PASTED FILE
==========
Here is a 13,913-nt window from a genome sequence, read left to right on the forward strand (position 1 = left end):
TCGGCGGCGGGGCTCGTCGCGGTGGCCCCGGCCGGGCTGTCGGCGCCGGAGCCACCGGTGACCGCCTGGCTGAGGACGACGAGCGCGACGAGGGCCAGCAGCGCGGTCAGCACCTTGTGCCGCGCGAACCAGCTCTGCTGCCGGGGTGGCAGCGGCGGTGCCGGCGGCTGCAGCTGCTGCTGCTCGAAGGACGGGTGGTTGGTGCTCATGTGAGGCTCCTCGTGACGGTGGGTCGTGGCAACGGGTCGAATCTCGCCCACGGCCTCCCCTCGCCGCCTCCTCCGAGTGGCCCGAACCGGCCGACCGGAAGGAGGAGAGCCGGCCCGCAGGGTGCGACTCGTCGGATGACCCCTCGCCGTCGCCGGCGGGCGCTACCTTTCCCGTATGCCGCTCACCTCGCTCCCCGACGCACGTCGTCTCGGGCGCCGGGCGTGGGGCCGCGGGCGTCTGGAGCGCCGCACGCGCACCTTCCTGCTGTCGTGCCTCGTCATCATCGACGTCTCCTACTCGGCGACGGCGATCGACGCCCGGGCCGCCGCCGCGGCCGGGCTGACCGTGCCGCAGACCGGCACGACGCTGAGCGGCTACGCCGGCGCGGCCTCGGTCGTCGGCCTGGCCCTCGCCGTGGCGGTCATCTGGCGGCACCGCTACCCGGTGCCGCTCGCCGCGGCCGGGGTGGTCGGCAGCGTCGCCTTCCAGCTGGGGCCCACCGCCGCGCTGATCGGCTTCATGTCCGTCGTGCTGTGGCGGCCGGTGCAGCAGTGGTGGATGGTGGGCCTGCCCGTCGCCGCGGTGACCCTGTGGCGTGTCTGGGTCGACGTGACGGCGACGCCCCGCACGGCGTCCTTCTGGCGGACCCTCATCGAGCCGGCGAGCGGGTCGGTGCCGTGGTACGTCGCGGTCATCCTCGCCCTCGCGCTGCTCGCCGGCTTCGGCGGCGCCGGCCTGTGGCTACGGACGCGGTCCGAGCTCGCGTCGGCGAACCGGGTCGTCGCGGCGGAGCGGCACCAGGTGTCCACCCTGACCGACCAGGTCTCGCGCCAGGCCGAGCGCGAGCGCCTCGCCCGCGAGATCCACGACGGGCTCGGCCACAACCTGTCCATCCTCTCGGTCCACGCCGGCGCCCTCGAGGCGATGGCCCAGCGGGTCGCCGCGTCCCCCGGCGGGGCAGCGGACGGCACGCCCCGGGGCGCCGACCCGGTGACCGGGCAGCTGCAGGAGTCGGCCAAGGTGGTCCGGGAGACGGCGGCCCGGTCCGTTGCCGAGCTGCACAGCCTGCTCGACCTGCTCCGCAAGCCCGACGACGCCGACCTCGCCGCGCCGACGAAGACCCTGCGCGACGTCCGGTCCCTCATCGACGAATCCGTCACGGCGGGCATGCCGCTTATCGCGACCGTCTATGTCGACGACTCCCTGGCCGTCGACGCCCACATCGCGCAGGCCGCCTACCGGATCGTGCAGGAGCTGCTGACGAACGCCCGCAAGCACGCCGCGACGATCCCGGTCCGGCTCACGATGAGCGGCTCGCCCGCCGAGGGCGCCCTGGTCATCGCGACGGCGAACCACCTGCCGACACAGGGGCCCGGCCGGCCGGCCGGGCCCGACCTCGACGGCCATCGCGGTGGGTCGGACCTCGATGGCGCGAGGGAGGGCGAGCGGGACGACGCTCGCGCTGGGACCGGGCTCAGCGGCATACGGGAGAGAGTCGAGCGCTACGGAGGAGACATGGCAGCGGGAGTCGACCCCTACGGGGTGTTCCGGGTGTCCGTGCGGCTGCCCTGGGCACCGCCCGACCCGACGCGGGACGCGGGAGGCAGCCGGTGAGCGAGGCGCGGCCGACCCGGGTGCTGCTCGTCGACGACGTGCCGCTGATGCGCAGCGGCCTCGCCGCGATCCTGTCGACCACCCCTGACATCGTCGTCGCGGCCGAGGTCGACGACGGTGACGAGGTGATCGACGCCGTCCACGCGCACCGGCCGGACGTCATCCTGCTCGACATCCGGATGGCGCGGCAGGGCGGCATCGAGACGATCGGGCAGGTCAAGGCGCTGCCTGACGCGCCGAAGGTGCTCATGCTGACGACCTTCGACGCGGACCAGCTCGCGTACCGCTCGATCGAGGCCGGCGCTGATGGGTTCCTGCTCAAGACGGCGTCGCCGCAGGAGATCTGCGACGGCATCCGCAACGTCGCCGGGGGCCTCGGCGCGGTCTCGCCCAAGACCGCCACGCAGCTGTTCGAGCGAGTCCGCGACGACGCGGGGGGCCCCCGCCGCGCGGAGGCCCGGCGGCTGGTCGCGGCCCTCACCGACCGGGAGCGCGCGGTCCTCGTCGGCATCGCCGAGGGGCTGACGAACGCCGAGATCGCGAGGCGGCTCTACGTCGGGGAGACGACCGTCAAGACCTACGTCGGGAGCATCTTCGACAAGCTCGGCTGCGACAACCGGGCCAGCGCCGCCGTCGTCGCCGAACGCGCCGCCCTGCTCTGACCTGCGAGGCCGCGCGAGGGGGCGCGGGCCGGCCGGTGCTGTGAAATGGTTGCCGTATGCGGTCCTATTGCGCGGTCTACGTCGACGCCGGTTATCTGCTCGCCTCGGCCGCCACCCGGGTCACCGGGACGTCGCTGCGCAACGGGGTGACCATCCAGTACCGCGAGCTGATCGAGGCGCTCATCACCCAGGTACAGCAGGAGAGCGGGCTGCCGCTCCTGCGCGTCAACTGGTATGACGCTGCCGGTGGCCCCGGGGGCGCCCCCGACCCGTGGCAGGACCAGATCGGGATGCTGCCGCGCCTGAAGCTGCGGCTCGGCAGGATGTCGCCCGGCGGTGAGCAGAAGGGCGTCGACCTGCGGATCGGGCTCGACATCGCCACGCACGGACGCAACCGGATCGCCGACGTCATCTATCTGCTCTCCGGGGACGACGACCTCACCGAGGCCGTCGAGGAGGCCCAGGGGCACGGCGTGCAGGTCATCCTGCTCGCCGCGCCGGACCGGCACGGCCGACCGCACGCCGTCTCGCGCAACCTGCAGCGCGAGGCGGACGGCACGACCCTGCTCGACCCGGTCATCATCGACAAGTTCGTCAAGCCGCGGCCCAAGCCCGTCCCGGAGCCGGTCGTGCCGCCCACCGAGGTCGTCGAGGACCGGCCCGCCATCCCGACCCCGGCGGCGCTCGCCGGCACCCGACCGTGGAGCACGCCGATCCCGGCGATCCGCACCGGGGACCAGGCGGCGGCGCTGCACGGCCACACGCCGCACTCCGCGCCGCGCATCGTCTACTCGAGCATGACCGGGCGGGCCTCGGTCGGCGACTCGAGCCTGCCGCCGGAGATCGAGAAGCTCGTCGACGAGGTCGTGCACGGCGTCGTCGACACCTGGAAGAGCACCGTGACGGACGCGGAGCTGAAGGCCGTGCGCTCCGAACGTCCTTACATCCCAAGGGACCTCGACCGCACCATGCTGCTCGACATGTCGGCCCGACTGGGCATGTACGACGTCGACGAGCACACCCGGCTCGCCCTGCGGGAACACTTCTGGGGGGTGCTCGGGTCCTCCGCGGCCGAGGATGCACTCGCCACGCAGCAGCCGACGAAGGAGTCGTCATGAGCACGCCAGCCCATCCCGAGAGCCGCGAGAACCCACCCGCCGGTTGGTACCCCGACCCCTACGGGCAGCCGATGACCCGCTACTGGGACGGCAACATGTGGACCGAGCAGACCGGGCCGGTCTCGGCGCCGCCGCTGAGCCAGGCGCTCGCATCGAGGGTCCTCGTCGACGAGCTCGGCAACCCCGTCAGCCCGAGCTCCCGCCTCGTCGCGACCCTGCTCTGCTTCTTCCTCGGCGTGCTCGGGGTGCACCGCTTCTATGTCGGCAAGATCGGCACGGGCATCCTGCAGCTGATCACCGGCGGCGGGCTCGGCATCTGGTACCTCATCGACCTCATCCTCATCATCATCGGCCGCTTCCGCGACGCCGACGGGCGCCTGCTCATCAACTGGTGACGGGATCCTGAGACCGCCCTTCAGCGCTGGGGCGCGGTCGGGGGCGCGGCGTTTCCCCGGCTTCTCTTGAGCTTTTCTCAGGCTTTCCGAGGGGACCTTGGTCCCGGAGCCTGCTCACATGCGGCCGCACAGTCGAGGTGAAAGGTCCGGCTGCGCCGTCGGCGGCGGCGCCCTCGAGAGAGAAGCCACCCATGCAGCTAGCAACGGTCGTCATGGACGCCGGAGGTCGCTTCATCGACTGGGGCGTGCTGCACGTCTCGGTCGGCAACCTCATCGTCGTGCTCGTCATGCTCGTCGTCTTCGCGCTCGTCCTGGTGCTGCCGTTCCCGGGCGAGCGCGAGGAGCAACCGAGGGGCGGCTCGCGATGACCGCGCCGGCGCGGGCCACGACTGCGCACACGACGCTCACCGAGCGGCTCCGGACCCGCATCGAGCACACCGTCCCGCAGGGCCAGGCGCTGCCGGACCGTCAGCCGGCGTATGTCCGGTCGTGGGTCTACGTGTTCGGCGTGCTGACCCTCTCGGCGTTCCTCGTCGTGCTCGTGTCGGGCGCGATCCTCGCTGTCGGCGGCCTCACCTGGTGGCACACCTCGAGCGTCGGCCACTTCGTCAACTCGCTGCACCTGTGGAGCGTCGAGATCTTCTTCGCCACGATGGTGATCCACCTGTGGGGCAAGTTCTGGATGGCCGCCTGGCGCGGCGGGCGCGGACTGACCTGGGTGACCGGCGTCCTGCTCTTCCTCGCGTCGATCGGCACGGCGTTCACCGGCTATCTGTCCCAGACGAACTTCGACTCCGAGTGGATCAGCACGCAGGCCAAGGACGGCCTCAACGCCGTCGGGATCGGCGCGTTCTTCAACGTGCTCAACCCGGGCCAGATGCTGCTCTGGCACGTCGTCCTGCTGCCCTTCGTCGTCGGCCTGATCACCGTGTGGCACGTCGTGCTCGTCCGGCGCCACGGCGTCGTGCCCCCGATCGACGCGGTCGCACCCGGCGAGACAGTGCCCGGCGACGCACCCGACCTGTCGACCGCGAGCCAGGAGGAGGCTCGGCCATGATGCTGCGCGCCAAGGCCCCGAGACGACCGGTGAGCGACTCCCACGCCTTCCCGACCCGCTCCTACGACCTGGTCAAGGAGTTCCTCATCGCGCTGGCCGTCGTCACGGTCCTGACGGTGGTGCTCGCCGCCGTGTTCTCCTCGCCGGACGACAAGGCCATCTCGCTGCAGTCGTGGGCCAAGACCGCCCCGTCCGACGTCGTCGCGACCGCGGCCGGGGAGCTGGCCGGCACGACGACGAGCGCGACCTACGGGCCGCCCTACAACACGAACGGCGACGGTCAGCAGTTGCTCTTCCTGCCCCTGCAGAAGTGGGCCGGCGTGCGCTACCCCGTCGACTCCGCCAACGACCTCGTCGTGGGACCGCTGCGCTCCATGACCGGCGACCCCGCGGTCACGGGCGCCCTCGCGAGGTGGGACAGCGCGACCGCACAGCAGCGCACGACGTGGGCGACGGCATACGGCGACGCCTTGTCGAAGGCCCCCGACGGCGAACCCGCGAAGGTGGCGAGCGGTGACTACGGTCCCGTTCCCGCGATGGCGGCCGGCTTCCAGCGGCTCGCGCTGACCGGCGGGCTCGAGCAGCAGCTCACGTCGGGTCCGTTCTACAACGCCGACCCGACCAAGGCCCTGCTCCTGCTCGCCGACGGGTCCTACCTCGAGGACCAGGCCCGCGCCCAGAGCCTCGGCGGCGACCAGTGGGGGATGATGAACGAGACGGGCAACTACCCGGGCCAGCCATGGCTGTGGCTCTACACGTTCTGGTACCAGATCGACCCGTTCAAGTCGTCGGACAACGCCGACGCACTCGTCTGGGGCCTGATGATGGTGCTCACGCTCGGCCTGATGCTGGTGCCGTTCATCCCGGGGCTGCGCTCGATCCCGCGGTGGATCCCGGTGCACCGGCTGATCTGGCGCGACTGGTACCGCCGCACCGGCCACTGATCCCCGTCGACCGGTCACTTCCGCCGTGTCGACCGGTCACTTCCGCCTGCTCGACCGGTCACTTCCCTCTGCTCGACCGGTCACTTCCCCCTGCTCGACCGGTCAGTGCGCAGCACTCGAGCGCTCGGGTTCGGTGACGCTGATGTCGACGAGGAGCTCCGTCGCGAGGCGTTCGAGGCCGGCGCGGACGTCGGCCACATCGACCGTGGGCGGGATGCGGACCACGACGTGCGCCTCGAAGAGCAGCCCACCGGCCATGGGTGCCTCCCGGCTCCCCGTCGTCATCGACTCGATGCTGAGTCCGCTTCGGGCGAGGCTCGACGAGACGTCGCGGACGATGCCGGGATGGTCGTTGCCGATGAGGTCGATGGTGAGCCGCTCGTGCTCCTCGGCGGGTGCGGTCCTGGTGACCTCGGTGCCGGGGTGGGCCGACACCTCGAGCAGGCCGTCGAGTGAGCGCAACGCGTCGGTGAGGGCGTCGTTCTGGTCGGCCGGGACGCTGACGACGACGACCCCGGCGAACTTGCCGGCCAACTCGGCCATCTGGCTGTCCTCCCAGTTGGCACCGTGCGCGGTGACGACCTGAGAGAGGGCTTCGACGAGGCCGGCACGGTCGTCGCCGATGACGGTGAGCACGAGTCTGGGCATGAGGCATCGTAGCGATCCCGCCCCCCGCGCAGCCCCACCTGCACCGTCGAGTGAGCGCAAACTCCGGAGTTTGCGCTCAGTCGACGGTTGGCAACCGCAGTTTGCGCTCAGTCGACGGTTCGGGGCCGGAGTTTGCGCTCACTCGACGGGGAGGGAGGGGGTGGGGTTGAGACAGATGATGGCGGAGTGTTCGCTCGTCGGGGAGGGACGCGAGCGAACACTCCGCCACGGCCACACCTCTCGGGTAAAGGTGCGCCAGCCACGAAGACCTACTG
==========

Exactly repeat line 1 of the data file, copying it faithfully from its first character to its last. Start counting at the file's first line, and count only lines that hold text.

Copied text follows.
Here is a 13,913-nt window from a genome sequence, read left to right on the forward strand (position 1 = left end):